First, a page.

It was only last week when I stumbled upon a new 36-episode wuxia (martial heroes) series on Netflix called “Word of Honour”. Since then, I have blazed through the series, rewatched many favourite scenes and scoured YouTube for behind-the-scenes videos and other extras.
The series, which was a surprise hit when it aired on China’s Youku video service earlier this year, is about a disillusioned former leader of assassins who meets an enigmatic man in the jianghu or pugilistic world, and becomes entangled in a conspiracy.
From that premise flows an epic, swoon-worthy love story between the two men, who have different views of the world but learn to understand and support one another, even as they plumb the complicated depths of each other’s past while investigating the conspiracy.
While the series, adapted from a gay web novel called “Faraway Wanderers”, couches the men’s relationship in China censor-friendly terms most of the time, there is no mistaking its romantic nature due to the thinness of the veil placed over the subtext.
A mentor figure tells the two men to stop flirting at one point, and their grand acts of love are interspersed with intimate gestures that will be especially resonant for viewers aware of their cultural context, as in a quiet and lovely scene involving the gifting of a hairpin.
Actors Zhang Zhehan and Gong Jun, who play the assassin Zhou Zishu and mysterious man Wen Kexing respectively, have intense chemistry that charges every shared scene, whether their characters are teasing each other, at odds due to their beliefs or fighting death together.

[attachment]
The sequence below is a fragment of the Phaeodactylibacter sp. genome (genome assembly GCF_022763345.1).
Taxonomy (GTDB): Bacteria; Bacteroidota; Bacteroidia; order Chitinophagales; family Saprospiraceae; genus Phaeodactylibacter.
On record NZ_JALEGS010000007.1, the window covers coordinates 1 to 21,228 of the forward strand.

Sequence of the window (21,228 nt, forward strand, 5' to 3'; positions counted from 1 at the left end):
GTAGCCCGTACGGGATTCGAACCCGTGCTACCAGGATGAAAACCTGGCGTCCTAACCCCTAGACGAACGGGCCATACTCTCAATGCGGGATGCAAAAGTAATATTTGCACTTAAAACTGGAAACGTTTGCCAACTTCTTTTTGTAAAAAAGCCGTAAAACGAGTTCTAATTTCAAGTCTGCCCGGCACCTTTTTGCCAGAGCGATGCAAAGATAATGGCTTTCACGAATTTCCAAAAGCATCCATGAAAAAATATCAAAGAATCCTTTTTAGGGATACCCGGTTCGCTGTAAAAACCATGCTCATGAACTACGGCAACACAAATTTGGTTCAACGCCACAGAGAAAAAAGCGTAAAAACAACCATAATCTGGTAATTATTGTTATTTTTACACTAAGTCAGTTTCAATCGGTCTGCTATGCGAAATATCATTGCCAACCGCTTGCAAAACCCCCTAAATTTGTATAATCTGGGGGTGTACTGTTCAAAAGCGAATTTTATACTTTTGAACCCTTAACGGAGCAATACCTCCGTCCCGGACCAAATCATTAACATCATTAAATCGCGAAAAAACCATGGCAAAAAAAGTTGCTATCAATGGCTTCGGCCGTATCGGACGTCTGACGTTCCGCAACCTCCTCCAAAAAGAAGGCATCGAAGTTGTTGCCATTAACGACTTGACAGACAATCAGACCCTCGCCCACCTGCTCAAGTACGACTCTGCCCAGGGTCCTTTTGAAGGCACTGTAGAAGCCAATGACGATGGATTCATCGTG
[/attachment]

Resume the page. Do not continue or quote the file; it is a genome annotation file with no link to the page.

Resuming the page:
Their characters’ soulmate connection is also only the anchor in a series that features many complex bonds, including one between a godfather and son that is twisted, creepy, desperate and sad, often all at the same time, and culminates in a magnificent, Shakespearean scene.
As Zhou Zishu and Wen Kexing search for the truth, the series peels back its world’s dense history and mythology, replete with grudges, betrayed loyalties, cover-ups, immortals, ghosts and more sects than you can shake a stick at.
The many threads connecting the characters and deep sense of the past lend a mythic quality to the story, especially in the gradually-revealed backstory of Ye Baiyi, a long-lived swordsman whose regrets and powers become key to the two main characters’ future.
Speaking of that future: the ending of the series on Netflix is not the end of the story, as viewers may guess from the abrupt freeze-frame that begins the final fade to black. An online bonus episode with an epilogue, aired separately for several reasons, caps the series.
When I finished “Honour” and raved about it to others, some recommended that I watch “The Untamed”, a similar series. Instead, I’ve been discussing “Honour” with other fans, revisiting scenes to catch nuances that I’d missed, and spreading the word.
The series is not perfect. Some digitally generated landscapes are laughably bad, and the final stretch has plot and pacing issues. But the true measure of a series is perhaps in how much time you would spend in its world, and, even now, I’m not ready to leave this one just yet.
Zengkun is a freelance writer based in Singapore who covers a wide range of topics, including science, environment and culture.